• Studies have shown that tight ITB, weak gluteus medius and abductors, weak external rotators, and weak core can give rise to instability in the pelvis. Pelvic instability can cause the thigh bone (femur) to rotate inward more than usual. This might be observed as a side to side movement of the knee when extending the leg during the downstroke, instead of the desired linear movement of the knee as you push down on the pedal. This changes the orientation of the groove so the kneecap does not track in it properly leading to pain. A rough test of your pelvic stability would be to perform a lunge or squat and note whether the knee rolls inwards as you perform it. Your knee should keep pointing straight and not dip or turn inwards. Or alternatively as mentioned in the article on ITB problems, excessive hip dipping while cycling would also be another indicator that the gluteus medius and abductor s are weak.

Anatomical Reasons

  • Increased foot pronation. Pronation is the rolling inwards of the foot during walking or running or cycling. Excessive pronation or over pronation can lead to problems at the knee. While this movement happens at the foot, it also causes a compensatory movement in the shin bone which affects the alignment at the knee impacting the kneecap and causing pain.

  • The position of the shin bone, excessive inward or outward rotation of the lower leg can affect the alignment at the knee. It has been suggested that people with low arches may be more susceptible to PFP than those with normal arches as low arches change the alignment of the shin bone. The positioning of your cleats can affect the position of the shin bone and the rotation of the lower leg.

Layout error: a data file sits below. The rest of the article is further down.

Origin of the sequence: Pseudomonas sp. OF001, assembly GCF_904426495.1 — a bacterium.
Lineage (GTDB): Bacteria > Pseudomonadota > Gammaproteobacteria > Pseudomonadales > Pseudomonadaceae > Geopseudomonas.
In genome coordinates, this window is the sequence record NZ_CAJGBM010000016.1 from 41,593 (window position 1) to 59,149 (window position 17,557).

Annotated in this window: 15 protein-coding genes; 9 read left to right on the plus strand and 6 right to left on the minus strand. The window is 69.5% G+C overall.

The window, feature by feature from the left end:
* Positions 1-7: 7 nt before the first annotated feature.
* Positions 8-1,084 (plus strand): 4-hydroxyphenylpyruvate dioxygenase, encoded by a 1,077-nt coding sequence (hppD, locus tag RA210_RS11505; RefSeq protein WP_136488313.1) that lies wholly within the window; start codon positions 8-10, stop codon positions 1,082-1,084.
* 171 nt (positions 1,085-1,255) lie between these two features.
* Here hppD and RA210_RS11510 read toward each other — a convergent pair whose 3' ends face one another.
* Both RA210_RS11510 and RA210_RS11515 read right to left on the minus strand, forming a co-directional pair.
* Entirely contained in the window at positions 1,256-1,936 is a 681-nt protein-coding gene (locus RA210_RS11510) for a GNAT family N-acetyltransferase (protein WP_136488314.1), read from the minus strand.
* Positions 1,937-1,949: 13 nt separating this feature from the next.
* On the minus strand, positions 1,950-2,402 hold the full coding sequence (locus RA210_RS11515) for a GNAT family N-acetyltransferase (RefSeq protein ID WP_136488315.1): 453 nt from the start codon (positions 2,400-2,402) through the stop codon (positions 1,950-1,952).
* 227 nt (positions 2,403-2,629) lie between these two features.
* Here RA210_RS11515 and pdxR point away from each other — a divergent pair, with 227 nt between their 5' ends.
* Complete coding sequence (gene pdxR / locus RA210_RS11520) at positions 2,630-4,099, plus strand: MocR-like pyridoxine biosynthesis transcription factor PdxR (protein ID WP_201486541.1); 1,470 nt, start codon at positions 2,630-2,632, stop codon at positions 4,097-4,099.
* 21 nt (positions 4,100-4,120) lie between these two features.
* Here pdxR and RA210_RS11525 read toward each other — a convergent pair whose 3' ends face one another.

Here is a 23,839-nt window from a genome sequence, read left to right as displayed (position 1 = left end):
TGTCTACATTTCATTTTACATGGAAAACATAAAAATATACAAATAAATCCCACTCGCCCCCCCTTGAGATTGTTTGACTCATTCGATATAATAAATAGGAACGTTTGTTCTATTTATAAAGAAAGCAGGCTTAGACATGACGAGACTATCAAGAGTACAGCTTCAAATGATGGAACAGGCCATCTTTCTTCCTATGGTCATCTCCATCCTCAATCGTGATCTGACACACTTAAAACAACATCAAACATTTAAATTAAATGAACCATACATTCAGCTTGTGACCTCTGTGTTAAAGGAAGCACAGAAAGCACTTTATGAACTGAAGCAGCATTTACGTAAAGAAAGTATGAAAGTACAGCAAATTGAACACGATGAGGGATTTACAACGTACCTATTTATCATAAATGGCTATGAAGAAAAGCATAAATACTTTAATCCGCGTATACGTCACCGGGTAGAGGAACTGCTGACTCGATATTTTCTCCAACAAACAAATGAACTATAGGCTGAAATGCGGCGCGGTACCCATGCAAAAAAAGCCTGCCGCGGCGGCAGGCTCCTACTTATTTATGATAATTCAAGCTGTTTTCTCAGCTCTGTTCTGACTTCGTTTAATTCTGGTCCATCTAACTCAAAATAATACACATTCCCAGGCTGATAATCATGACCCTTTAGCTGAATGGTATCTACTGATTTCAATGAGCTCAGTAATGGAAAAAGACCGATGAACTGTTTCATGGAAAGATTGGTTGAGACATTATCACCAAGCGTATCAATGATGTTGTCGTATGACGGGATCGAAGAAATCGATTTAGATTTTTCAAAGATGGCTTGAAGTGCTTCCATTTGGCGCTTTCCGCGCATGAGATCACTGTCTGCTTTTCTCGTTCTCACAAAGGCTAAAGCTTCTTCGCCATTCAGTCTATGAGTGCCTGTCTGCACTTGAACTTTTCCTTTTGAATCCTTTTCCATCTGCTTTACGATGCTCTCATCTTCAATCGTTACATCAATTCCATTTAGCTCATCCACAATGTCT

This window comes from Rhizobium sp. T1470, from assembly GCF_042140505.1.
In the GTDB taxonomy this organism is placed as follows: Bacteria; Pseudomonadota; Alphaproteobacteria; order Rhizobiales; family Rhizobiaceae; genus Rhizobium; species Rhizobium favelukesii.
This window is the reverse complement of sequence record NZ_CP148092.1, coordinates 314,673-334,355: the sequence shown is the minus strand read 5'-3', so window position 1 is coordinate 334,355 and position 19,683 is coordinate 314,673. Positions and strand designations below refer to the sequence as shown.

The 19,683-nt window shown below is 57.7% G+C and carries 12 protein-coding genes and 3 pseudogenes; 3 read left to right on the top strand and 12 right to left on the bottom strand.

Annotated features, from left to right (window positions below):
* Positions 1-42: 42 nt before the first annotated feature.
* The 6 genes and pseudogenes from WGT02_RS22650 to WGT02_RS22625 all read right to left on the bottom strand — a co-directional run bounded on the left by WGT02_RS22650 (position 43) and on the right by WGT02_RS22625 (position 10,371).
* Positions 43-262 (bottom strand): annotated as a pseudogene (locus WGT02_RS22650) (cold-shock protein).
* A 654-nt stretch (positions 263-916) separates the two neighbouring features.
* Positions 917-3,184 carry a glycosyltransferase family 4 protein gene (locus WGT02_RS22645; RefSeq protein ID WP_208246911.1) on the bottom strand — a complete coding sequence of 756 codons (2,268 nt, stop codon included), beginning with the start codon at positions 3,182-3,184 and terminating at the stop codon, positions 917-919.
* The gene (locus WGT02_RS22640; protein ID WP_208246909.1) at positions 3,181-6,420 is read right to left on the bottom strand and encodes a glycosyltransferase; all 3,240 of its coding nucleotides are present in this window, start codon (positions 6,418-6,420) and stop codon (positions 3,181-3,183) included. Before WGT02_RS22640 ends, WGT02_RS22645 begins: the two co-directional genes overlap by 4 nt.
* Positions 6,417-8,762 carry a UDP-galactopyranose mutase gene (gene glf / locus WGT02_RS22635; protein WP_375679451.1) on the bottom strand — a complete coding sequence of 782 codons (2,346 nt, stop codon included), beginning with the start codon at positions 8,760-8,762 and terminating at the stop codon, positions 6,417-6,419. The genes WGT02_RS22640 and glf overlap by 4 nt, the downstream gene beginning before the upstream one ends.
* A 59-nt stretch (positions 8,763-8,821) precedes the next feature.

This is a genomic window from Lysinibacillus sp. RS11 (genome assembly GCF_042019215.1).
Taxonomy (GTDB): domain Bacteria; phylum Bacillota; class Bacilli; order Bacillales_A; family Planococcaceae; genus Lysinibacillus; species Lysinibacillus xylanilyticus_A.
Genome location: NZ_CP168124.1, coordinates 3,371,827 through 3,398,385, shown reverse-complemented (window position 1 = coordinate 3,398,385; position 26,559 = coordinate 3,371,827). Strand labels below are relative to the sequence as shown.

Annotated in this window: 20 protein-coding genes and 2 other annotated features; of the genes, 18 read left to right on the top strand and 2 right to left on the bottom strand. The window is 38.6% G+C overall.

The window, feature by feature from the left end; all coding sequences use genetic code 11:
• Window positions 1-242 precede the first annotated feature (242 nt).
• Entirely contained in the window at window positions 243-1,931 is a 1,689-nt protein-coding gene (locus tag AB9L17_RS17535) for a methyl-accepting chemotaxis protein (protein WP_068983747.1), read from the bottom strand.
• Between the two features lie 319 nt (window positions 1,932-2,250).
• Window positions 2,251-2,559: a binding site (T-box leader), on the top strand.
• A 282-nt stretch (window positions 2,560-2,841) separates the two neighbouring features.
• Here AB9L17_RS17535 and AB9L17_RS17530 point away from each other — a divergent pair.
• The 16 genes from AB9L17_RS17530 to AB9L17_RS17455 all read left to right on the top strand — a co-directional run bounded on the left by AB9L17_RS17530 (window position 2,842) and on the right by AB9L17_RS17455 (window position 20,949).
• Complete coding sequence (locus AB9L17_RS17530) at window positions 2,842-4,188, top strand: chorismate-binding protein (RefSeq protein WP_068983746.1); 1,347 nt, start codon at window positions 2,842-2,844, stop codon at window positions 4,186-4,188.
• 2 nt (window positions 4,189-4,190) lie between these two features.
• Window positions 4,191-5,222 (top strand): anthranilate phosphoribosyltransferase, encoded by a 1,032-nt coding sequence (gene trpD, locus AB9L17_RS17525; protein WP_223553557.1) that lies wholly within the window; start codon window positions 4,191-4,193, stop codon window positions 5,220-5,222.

• Leg length discrepancies: when setting saddle height only one leg is correctly fitted to the pedal meaning that if the bike is fitted to suit the shorter leg, there will be increased compression of the kneecap in the groove and pain. Leg length discrepancies can occur due to rotations at the pelvis, or more unusually, if you were born with them.

Bike Set up & Training

  • When cycling, a saddle set to far forward will increase the wear and tear forces on the knee and the likelihood of knee pain. Similarly cycling with the saddle too low will have the same effect. As mentioned above your cleat positionng will also affect the rotation of the shin bone and possibly impact your knee.

  • Training: sudden increases in training, a lot of hill work, or cycling in high gears with low cadence can cause problems.

What can you do to help it?

The best thing to do is to get assessed and treated by your Physical Therapist. They will advise you on what needs to be strengthened, work out tight muscles, perform mobilisations to realign the pelvis and correct leg length if needed, tape your knee, and determine whether to refer you for orthotics should you need them. Also consider seeing a bike fit specialist to ensure your bike setup is optimal.

Just a note on taping: Tape can be applied to the kneecap to put it into the correct alignment and try and reduce pain when training or racing and is often used as part of the rehabilitation process. Kinesio tape (the bright blue, pink or black tape you might see people wearing) can also be used to help align the kneecap, as well as supporting the VMO, and reducing the tension through the tight muscles. But at the end of the day you need to fix the root cause – muscle imbalance, gait or feet, pelvic instability – to get longer term relief from knee pain.